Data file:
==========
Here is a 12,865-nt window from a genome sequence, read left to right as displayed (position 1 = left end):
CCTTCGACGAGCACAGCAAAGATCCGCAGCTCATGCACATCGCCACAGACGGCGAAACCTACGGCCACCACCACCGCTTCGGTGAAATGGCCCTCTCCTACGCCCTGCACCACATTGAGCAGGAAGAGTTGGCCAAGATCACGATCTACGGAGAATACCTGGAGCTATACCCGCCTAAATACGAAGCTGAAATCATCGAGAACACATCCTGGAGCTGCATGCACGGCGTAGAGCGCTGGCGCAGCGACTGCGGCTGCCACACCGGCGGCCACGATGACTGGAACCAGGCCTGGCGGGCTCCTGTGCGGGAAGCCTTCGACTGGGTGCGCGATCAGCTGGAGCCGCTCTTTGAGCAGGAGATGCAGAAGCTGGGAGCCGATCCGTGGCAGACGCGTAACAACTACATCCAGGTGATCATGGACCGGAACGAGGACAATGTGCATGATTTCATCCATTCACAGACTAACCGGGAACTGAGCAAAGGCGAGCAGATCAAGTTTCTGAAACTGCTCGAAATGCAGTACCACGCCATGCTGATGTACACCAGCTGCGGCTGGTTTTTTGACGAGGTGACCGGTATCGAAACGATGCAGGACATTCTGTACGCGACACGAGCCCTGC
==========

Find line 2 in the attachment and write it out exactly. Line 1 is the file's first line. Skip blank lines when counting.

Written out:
CCTTCGACGAGCACAGCAAAGATCCGCAGCTCATGCACATCGCCACAGACGGCGAAACCTACGGCCACCACCACCGCTTCGGTGAAATGGCCCTCTCCTACGCCCTGCACCACATTGAGCAGGAAGAGTTGGCCAAGATCACGATCTACGGAGAATACCTGGAGCTATACCCGCCTAAATACGAAGCTGAAATCATCGAGAACACATCCTGGAGCTGCATGCACGGCGTAGAGCGCTGGCGCAGCGACTGCGGCTGCCACACCGGCGGCCACGATGACTGGAACCAGGCCTGGCGGGCTCCTGTGCGGGAAGCCTTCGACTGGGTGCGCGATCAGCTGGAGCCGCTCTTTGAGCAGGAGATGCAGAAGCTGGGAGCCGATCCGTGGCAGACGCGTAACAACTACATCCAGGTGATCATGGACCGGAACGAGGACAATGTGCATGATTTCATCCATTCACAGACTAACCGGGAACTGAGCAAAGGCGAGCAGATCAAGTTTCTGAAACTGCTCGAAATGCAGTACCACGCCATGCTGATGTACACCAGCTGCGGCTGGTTTTTTGACGAGGTGACCGGTATCGAAACGATGCAGGACATTCTGTACGCGACACGAGCCCTGC